Rose's story ricocheted around right-wing media outlets, and was publicized by the Republican-led House of Representatives science committee, which has spent months investigating earlier complaints about the Karl study that is says were raised by an NOAA whistleblower. But Science Insider found no evidence of misconduct or violation of agency research policies after extensive interviews with Bates, Karl, and other former NOAA and independent scientists, as well as consideration of documents that Bates also provided to Rose and the Mail.

Instead, the dispute appears to reflect long-standing tensions within NOAA's National Centers for Environmental Information (NCEI), based in Asheville, North Carolina, over how new data sets are used for scientific research. The center is one the nation’s major repositories for vetted earth observing data collected by satellites, ships, buoys, aircraft, and land-based instruments.

In the blog post, Bates says that his complaints provide evidence that Karl had his “thumb on the scale” in an effort to discredit claims of a warming pause, and his team rushed to publish the paper so it could influence national and international climate talks. But Bates does not directly challenge the conclusions of Karl's study, and he never formally raised his concerns through internal NOAA mechanisms.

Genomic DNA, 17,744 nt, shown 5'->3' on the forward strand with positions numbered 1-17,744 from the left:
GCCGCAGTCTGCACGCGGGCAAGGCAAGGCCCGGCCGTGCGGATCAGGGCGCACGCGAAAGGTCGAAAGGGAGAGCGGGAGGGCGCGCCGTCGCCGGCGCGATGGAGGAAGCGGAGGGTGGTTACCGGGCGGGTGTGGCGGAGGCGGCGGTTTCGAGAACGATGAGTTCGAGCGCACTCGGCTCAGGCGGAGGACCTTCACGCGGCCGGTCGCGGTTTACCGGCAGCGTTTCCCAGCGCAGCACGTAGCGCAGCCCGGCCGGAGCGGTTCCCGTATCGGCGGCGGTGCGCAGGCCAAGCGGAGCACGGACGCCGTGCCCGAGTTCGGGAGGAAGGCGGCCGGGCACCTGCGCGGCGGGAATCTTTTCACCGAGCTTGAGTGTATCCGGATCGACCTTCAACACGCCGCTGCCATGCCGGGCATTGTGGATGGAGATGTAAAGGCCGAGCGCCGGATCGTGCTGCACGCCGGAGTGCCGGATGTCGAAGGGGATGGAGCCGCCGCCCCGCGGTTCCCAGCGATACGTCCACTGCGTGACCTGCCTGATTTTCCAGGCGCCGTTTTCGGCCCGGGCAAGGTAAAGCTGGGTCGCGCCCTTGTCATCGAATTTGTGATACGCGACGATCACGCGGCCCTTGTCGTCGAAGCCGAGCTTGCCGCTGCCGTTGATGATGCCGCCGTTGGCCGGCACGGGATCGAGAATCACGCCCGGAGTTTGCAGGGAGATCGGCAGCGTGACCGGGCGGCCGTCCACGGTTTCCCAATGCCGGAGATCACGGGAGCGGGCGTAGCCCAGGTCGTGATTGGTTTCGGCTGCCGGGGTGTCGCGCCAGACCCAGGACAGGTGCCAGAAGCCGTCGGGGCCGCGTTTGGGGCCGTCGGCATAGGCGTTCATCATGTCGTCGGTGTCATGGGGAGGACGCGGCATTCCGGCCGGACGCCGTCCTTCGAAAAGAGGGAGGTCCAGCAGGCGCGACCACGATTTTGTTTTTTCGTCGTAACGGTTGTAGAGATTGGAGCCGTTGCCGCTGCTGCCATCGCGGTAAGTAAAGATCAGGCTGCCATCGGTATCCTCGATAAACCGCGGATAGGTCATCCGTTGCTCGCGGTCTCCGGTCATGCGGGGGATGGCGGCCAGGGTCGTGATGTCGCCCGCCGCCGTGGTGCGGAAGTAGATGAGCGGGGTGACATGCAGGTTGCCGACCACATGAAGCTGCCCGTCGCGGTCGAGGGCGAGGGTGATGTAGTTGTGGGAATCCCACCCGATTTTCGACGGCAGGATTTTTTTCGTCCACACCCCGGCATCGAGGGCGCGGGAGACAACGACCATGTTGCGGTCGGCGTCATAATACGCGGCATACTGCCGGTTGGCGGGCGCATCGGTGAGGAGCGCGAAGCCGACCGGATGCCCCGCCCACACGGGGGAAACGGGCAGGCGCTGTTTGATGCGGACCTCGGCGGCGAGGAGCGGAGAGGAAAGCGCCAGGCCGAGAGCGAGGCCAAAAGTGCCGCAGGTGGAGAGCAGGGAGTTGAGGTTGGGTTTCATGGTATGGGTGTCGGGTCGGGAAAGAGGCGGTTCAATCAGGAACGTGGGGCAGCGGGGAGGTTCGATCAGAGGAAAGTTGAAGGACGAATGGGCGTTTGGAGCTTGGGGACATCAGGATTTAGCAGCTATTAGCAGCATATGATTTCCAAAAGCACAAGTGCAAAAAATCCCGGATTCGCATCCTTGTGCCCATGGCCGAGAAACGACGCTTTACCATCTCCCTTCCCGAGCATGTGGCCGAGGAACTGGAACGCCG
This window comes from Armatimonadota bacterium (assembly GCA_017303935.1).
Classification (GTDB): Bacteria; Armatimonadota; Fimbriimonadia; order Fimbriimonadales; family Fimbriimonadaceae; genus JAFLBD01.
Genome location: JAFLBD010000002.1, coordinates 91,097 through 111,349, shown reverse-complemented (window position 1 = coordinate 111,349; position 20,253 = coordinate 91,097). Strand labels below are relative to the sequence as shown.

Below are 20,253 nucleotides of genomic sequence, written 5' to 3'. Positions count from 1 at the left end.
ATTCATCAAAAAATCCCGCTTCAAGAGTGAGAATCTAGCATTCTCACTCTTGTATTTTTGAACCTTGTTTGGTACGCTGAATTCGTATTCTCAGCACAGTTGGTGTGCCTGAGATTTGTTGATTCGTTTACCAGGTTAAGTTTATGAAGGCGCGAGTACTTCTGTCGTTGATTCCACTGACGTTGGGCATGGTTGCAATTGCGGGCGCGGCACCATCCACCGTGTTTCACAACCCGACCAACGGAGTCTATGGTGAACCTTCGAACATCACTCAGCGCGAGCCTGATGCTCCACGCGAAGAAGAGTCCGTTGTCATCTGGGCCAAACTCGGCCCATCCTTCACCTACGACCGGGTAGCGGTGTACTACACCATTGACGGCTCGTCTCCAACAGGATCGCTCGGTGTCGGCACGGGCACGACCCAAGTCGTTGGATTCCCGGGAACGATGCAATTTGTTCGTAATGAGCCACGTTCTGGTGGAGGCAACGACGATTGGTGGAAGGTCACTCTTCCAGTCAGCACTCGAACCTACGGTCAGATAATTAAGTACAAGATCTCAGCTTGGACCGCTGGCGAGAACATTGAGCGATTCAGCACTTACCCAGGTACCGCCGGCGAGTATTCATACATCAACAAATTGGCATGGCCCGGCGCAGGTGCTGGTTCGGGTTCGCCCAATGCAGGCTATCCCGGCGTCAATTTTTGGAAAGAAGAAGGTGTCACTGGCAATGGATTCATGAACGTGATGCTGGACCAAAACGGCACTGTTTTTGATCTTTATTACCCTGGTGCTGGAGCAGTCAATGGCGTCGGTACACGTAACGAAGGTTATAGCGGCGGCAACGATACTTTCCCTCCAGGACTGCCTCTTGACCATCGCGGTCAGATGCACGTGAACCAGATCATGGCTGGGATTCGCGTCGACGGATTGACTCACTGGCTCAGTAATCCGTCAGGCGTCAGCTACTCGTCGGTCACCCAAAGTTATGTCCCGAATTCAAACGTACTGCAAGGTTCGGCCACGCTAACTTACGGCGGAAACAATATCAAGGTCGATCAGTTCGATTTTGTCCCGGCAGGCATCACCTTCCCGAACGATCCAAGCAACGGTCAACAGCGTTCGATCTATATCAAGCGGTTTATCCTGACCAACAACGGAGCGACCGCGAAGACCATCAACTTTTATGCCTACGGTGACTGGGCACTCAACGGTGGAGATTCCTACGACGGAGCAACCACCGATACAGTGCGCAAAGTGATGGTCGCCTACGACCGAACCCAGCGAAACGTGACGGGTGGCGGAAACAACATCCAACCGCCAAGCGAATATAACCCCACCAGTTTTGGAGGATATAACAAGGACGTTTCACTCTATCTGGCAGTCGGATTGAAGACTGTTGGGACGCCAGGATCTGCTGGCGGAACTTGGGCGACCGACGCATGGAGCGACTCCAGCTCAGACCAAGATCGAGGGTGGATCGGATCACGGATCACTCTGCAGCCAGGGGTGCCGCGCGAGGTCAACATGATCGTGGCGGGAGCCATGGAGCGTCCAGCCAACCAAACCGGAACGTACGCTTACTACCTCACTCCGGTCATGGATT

Tuesday, in an interview with E&E News, Bates himself downplayed any suggestion of misconduct. “The issue here is not an issue of tampering with data, but rather really of timing of a release of a paper that had not properly disclosed everything it was,” he told reporter Scott Waldman. And Bates told ScienceInsider that he is wary of his critique becoming a talking point for those skeptical of human-caused climate change. But it was important for this conversation about data integrity to happen, he says. “That’s where I came down after a lot of soul searching. I knew people would misuse this. But you can't control other people,” he says.